I was ordained 7 years ago and was immediately struck with the awesomeness of the ability to celebrate Mass. In the seminary, you learn about Mass in a more detailed way and even practice celebrating Mass, video taping yourself and learning your style of celebrating Mass (no those videos are not around). It was nerve-racking for all of us practicing to celebrate one of the most important aspects of our faith.
I think, personally, the biggest question in my mind was how God could permit a very sinful person to participate in such an intimate way something so perfect. God the Father offers us His Son for us to consume as the perfect sacrifice. God becomes man, so that man can participate in the very life of God. But who are we that we should participate in the life of God? As a priest, who am I that I should stand, sinful as I am, before the Father and offer the Son for the people? It’s truly mind-blowing and certainly, humbling.
The second reading this weekend from the letter to the Hebrews speaks about the Old Testament priests offering animal sacrifices in their daily ministry that can never truly take sins away. This is because the Son has not yet been sacrificed, and thus, the offer by God the Father to participate in divine life through the sacrifice of the Son has not yet come to pass. Therefore, these sacrifices represented a desire of the people to have right relationship with God (a thirsting for Divine life not yet quenched), but not yet able to attain because they were just people. It was God, who, in his infinite wisdom and love for us, offers us first the chance to share in this life through the sacrifice of the Son. “For by one offering He has made perfect forever those who are being consecrated”.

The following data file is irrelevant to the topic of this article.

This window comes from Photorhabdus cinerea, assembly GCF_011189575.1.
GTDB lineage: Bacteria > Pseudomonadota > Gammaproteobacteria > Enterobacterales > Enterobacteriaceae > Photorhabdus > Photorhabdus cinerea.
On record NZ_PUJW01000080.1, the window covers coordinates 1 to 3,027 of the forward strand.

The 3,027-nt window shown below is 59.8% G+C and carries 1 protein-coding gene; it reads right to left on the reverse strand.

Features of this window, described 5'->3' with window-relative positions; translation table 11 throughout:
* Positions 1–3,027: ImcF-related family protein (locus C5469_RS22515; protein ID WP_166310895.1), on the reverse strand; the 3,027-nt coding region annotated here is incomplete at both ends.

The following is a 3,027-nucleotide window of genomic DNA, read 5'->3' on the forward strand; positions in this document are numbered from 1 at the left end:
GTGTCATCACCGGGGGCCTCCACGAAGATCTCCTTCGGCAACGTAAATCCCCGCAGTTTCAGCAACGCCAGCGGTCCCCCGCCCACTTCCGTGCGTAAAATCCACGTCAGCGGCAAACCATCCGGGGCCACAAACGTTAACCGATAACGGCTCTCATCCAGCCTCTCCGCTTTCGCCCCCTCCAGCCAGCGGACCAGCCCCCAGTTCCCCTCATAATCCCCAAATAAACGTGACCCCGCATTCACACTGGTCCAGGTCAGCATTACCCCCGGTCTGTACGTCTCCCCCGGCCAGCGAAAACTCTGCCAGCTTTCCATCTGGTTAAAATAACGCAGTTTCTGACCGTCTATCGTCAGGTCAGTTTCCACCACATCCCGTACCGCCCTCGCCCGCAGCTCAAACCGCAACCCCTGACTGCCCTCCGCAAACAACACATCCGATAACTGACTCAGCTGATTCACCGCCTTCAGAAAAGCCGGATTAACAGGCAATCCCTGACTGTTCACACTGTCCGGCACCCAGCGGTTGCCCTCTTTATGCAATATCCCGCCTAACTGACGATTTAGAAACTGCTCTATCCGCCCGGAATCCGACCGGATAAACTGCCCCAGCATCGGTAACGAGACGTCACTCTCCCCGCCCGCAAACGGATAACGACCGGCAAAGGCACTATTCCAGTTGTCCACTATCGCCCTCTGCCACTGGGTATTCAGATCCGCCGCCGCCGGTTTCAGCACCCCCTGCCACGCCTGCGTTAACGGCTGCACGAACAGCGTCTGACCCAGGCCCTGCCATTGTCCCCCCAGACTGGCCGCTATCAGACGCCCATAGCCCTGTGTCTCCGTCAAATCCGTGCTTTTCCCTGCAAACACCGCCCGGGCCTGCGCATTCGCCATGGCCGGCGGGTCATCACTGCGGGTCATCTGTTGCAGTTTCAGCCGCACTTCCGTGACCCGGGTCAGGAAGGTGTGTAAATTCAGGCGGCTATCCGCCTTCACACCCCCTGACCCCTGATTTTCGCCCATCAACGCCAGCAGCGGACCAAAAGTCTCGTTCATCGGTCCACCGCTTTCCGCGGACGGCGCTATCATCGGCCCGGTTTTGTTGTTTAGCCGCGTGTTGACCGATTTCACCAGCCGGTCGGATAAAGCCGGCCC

This is not to say that this one moment was a one-time offer that simply all we need to do is “accept Jesus as our personal Lord and Savior” and everything is great after that. We are forever “being consecrated”. This “being” is an active, ongoing action. This action, forever and always happening, is the same command that Jesus gives at the Last Supper, “Do this in memory of me.” It is the same. And isn’t that the truth? We are all sinful and in constant need of forgiveness and healing. Our ongoing consecration to God, our ongoing salvation - it relies on the Holy Sacrifice of the Mass. The Holy Sacrifice of the Mass is the very high point of our faith.
I know this corner this week is very Theological and lofty. People often tell us to be “more practical” and speak more about what’s going on in the world. And that is important. But the things of the world are just that - things of the world. And we are called to be in the world, not of it. The world we Catholics belong to is that of the Father. So let us approach the Holy Sacrifice of the Mass, the most Sacred meal, with humility and gratitude for the opportunity to participate in divine life for the ongoing consecration and sanctification of our souls.
May the Lord give you His peace,